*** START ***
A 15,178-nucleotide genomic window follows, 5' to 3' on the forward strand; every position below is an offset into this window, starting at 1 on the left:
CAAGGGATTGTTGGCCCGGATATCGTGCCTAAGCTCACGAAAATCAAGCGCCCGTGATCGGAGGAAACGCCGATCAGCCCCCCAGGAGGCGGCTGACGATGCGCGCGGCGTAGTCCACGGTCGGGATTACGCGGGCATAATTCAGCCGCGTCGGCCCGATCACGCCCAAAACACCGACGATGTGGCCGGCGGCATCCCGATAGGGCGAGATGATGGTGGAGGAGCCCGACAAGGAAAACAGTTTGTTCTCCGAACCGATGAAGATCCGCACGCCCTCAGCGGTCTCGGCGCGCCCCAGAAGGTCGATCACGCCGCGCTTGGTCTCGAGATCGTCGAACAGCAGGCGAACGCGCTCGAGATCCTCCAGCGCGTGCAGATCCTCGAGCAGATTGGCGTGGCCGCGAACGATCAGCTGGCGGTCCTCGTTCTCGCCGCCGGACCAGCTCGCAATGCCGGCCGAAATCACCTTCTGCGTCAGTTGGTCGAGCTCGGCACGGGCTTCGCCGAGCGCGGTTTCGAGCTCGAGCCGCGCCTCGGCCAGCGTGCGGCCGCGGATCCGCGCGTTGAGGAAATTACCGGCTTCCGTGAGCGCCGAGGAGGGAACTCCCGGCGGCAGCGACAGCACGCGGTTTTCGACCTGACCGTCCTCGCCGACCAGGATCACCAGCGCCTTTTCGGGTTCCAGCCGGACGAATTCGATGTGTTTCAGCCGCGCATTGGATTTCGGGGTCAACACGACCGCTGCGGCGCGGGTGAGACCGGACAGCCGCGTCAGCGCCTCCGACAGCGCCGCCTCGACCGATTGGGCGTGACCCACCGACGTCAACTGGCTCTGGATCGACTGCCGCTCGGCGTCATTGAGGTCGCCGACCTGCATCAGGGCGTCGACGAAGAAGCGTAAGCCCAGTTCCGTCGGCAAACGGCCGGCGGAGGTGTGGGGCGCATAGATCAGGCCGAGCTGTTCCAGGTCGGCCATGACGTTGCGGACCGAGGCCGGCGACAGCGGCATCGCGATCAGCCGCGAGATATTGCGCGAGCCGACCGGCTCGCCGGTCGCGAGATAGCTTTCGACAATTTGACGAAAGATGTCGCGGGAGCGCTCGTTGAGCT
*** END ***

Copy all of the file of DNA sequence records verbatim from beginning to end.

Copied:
A 15,178-nucleotide genomic window follows, 5' to 3' on the forward strand; every position below is an offset into this window, starting at 1 on the left:
CAAGGGATTGTTGGCCCGGATATCGTGCCTAAGCTCACGAAAATCAAGCGCCCGTGATCGGAGGAAACGCCGATCAGCCCCCCAGGAGGCGGCTGACGATGCGCGCGGCGTAGTCCACGGTCGGGATTACGCGGGCATAATTCAGCCGCGTCGGCCCGATCACGCCCAAAACACCGACGATGTGGCCGGCGGCATCCCGATAGGGCGAGATGATGGTGGAGGAGCCCGACAAGGAAAACAGTTTGTTCTCCGAACCGATGAAGATCCGCACGCCCTCAGCGGTCTCGGCGCGCCCCAGAAGGTCGATCACGCCGCGCTTGGTCTCGAGATCGTCGAACAGCAGGCGAACGCGCTCGAGATCCTCCAGCGCGTGCAGATCCTCGAGCAGATTGGCGTGGCCGCGAACGATCAGCTGGCGGTCCTCGTTCTCGCCGCCGGACCAGCTCGCAATGCCGGCCGAAATCACCTTCTGCGTCAGTTGGTCGAGCTCGGCACGGGCTTCGCCGAGCGCGGTTTCGAGCTCGAGCCGCGCCTCGGCCAGCGTGCGGCCGCGGATCCGCGCGTTGAGGAAATTACCGGCTTCCGTGAGCGCCGAGGAGGGAACTCCCGGCGGCAGCGACAGCACGCGGTTTTCGACCTGACCGTCCTCGCCGACCAGGATCACCAGCGCCTTTTCGGGTTCCAGCCGGACGAATTCGATGTGTTTCAGCCGCGCATTGGATTTCGGGGTCAACACGACCGCTGCGGCGCGGGTGAGACCGGACAGCCGCGTCAGCGCCTCCGACAGCGCCGCCTCGACCGATTGGGCGTGACCCACCGACGTCAACTGGCTCTGGATCGACTGCCGCTCGGCGTCATTGAGGTCGCCGACCTGCATCAGGGCGTCGACGAAGAAGCGTAAGCCCAGTTCCGTCGGCAAACGGCCGGCGGAGGTGTGGGGCGCATAGATCAGGCCGAGCTGTTCCAGGTCGGCCATGACGTTGCGGACCGAGGCCGGCGACAGCGGCATCGCGATCAGCCGCGAGATATTGCGCGAGCCGACCGGCTCGCCGGTCGCGAGATAGCTTTCGACAATTTGACGAAAGATGTCGCGGGAGCGCTCGTTGAGCT